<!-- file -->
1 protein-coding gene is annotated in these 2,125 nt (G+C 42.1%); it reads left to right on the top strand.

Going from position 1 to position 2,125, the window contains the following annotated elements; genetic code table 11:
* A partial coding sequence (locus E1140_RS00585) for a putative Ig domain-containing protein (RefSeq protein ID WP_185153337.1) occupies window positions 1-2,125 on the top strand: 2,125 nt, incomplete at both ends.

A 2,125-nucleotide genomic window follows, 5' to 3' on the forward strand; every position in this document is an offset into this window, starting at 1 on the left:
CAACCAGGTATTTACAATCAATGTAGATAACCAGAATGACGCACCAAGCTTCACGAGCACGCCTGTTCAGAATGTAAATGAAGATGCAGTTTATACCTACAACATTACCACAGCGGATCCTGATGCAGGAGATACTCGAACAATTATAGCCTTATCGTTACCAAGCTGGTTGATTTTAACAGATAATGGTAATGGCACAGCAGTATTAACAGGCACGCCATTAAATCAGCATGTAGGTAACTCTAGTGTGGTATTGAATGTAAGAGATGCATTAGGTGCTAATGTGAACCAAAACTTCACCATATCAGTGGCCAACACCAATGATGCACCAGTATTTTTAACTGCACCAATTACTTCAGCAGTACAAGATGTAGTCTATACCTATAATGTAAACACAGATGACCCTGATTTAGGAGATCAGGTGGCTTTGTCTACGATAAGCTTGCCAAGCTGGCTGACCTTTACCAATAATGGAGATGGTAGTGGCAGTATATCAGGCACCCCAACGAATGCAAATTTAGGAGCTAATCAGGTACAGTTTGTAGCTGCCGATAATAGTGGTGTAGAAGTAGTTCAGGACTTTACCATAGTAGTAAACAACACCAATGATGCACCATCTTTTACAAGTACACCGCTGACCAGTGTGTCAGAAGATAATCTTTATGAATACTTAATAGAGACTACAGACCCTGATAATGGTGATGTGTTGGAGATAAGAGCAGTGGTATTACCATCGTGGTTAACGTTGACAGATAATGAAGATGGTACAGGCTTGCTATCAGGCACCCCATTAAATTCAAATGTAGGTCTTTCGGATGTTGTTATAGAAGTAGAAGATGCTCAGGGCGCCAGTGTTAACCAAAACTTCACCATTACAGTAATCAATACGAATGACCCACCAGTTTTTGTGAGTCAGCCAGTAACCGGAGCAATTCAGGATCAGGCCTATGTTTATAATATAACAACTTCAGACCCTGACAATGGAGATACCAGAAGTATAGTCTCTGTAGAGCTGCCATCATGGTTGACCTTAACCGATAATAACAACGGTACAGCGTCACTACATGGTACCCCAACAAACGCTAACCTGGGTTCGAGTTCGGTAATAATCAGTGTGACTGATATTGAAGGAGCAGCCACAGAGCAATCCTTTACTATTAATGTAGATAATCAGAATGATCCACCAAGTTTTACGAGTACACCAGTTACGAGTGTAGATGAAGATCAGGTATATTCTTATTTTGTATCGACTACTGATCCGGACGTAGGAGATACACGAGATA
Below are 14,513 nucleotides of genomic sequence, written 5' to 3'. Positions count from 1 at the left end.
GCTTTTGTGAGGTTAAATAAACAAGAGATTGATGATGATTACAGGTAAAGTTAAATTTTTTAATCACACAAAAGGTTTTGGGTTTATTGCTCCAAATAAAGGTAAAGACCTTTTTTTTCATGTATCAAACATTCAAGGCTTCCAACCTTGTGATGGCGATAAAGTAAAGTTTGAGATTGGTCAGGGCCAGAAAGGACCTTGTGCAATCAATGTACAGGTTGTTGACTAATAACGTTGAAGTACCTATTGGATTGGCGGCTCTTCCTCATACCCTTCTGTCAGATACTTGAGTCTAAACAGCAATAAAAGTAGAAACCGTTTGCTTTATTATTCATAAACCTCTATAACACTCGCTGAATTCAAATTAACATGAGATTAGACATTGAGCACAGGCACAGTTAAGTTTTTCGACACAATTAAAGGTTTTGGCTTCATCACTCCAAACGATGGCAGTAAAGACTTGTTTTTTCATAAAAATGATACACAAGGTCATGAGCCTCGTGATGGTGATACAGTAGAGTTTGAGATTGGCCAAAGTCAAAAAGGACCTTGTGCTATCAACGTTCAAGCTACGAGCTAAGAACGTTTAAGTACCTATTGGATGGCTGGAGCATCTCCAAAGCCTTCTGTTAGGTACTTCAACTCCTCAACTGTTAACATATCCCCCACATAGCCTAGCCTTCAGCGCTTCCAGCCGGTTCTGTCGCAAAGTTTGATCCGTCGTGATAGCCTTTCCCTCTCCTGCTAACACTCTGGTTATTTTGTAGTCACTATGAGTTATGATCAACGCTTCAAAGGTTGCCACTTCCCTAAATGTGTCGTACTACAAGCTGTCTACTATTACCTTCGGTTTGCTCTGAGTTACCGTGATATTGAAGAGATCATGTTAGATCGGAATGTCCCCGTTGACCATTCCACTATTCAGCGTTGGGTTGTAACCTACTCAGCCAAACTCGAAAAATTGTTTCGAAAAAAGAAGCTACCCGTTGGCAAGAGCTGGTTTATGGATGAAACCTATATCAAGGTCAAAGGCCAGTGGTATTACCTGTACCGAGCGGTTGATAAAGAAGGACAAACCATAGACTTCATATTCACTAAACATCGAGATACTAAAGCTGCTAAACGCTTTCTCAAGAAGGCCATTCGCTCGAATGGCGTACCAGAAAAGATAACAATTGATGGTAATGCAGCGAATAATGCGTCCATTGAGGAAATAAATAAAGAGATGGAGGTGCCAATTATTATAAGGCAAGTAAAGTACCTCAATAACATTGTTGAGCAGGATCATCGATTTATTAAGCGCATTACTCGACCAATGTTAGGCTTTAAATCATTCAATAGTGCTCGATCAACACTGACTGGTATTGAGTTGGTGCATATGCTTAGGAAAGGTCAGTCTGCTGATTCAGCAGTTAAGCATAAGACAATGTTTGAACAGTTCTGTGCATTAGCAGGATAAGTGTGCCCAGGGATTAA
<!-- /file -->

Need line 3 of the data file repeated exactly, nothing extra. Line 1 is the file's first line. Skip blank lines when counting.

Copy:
* A partial coding sequence (locus E1140_RS00585) for a putative Ig domain-containing protein (RefSeq protein ID WP_185153337.1) occupies window positions 1-2,125 on the top strand: 2,125 nt, incomplete at both ends.